Locating loyalty: Resident Aliens at 25

September 18, 2014

In 1989, Stanley Hauerwas and William H. Willimon sparked a lively debate about church, ministry, and Christian identity with their book Resident Aliens: Life in the Christian Colony. Twenty-five years later, we asked several pastors and theologians to offer their perspective on the book and its impact. (Read all responses.)

Resident Aliens gave its readers the courage to love the church. Not naively or uncritically—real love is always truthful, after all—but deeply and unapologetically. And it helped convince a generation that there is no Christian identity apart from the church.

Still, the work of Hauerwas and Willimon always seems to elicit the question: Where exactly is this adventuresome church?

A decade after the publication of Resident Aliens, two acquaintances of Hauerwas created a Listserv of a dozen or so people who were interested in the question of Christian identity. From this emerged the Ekklesia Project, “a school for subversive friendships,” in which Christians across the ecclesial spectrum sought encouragement to live the adventure of the gospel and their love for the church in congregations and parishes.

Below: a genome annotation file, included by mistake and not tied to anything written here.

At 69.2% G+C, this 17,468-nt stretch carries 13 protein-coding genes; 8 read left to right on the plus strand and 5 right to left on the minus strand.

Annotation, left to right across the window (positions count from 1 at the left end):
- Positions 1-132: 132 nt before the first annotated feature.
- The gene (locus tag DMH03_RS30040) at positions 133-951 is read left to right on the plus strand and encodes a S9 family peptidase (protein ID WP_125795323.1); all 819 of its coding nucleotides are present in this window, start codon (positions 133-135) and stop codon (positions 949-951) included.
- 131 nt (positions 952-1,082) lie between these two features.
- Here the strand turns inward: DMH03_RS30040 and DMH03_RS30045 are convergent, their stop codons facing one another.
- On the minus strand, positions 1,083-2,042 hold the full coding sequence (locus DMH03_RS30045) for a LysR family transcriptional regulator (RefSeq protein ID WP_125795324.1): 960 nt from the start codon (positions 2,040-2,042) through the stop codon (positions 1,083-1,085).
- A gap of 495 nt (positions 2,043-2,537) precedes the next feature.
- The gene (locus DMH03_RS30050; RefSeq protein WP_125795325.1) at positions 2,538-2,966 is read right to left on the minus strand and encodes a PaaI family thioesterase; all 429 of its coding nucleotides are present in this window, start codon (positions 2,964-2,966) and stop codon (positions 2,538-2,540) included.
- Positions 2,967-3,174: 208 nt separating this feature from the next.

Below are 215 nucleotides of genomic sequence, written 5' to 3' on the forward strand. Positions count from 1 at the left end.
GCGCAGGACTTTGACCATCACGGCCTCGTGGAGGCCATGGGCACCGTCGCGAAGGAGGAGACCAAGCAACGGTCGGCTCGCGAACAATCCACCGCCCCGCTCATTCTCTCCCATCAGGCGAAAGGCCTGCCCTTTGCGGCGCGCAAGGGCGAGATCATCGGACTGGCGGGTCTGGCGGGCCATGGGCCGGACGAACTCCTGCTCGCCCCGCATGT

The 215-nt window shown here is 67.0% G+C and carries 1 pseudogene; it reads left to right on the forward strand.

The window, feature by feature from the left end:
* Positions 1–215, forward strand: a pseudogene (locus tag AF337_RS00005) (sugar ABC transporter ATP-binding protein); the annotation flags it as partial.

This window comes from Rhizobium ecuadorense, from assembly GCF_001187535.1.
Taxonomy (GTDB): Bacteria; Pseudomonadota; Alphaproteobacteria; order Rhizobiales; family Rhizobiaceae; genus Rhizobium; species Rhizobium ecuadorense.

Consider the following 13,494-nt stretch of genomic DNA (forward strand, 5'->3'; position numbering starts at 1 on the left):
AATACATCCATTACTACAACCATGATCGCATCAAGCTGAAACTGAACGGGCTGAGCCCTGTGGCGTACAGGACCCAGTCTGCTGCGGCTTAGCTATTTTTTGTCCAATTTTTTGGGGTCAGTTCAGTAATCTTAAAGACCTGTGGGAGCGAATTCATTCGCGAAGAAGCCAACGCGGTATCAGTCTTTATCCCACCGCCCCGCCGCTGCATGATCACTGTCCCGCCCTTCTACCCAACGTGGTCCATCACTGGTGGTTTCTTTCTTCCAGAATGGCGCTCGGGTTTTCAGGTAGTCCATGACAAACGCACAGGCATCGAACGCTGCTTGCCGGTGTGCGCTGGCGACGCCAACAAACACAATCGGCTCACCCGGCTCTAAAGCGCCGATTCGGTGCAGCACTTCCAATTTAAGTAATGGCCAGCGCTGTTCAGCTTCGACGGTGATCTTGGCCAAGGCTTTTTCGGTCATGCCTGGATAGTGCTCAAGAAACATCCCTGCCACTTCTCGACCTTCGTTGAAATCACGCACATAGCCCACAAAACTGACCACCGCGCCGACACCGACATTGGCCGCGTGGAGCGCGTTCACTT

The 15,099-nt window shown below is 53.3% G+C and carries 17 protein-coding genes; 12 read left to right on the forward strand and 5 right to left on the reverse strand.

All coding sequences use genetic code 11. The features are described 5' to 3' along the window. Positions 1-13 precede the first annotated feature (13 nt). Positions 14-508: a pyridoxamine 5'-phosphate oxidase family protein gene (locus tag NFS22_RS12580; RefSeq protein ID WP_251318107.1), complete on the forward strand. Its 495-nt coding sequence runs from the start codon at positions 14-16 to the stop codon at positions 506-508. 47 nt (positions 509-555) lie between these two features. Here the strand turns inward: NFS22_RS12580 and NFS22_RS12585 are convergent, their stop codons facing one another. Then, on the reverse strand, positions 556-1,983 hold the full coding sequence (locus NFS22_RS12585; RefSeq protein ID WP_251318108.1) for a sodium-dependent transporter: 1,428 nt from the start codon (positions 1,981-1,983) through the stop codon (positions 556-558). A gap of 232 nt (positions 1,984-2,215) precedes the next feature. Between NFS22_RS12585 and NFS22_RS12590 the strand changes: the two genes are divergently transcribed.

Fifteen years later, those associated with the Ekklesia Project take for granted the alien character of discipleship in contemporary culture. They also benefit from (and in some cases have produced) treatments of the relationship between church and world that are more nuanced than what Hauerwas and Willimon were able to offer in their popular treatment of the subject.

The Ekklesia Project is not a church, but it celebrates and supports Christian communities that understand their mission to be that of paying attention to and participating in the work of God in the world: mending, healing, restoring, reconciling. Indeed, Hauerwas and Willimon gave us eyes to see and a vocabulary with which to describe Christian communities who were about this work even before Resident Aliens was written—communities like Grace Fellowship and Church of the Sojourners in San Francisco and Church of the Servant King in Oregon.

Indebted to Resident Aliens’s insight that the church is the prime locus of Christian identity, the Ekklesia Project launched a Congregational Formation Initiative, rooted in the conviction that theological conversation is not merely a means to an end—let’s talk about this or that interesting idea—but is itself a spiritual practice, a holy habit that contributes to the shaping of a people who learn together over time what it means to love, what it means to forgive, what it means in their common life—imperfect as it is—to be a sign of the reign of God.

Like all books written in response to contemporary culture, Resident Aliens now seems dated in places. But it helped to initiate a conversation that continues in a new generation about how we negotiate the loves and loyalties that would claim ultimate our allegiance, personally and corporately. In carrying on this conversation, we are invited into the messy, maddening, beautiful adventure that is life in the body of Christ. And we discover—as people in the Ekklesia Project are fond of saying—friends we never knew we had.